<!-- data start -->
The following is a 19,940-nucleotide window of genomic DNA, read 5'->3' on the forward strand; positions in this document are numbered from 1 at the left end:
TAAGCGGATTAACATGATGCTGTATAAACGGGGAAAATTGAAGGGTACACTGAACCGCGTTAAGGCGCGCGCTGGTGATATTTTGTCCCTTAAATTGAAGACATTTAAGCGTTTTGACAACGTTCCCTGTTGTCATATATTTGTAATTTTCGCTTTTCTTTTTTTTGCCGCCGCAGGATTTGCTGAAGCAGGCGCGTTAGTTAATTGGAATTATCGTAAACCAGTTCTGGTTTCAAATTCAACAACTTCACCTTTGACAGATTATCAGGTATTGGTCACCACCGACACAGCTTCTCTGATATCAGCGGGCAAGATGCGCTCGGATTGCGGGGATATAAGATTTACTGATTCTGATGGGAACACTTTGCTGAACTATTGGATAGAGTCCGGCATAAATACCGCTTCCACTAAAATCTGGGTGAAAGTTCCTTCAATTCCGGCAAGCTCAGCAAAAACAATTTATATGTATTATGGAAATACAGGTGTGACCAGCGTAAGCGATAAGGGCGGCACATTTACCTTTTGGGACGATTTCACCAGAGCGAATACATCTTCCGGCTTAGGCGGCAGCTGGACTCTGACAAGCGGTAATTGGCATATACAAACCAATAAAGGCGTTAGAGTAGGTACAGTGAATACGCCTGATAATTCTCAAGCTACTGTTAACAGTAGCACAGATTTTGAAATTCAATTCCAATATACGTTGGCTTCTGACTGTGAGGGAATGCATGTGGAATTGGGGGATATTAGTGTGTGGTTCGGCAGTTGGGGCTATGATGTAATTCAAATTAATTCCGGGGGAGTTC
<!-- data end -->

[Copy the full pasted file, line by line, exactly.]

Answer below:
The following is a 19,940-nucleotide window of genomic DNA, read 5'->3' on the forward strand; positions in this document are numbered from 1 at the left end:
TAAGCGGATTAACATGATGCTGTATAAACGGGGAAAATTGAAGGGTACACTGAACCGCGTTAAGGCGCGCGCTGGTGATATTTTGTCCCTTAAATTGAAGACATTTAAGCGTTTTGACAACGTTCCCTGTTGTCATATATTTGTAATTTTCGCTTTTCTTTTTTTTGCCGCCGCAGGATTTGCTGAAGCAGGCGCGTTAGTTAATTGGAATTATCGTAAACCAGTTCTGGTTTCAAATTCAACAACTTCACCTTTGACAGATTATCAGGTATTGGTCACCACCGACACAGCTTCTCTGATATCAGCGGGCAAGATGCGCTCGGATTGCGGGGATATAAGATTTACTGATTCTGATGGGAACACTTTGCTGAACTATTGGATAGAGTCCGGCATAAATACCGCTTCCACTAAAATCTGGGTGAAAGTTCCTTCAATTCCGGCAAGCTCAGCAAAAACAATTTATATGTATTATGGAAATACAGGTGTGACCAGCGTAAGCGATAAGGGCGGCACATTTACCTTTTGGGACGATTTCACCAGAGCGAATACATCTTCCGGCTTAGGCGGCAGCTGGACTCTGACAAGCGGTAATTGGCATATACAAACCAATAAAGGCGTTAGAGTAGGTACAGTGAATACGCCTGATAATTCTCAAGCTACTGTTAACAGTAGCACAGATTTTGAAATTCAATTCCAATATACGTTGGCTTCTGACTGTGAGGGAATGCATGTGGAATTGGGGGATATTAGTGTGTGGTTCGGCAGTTGGGGCTATGATGTAATTCAAATTAATTCCGGGGGAGTTC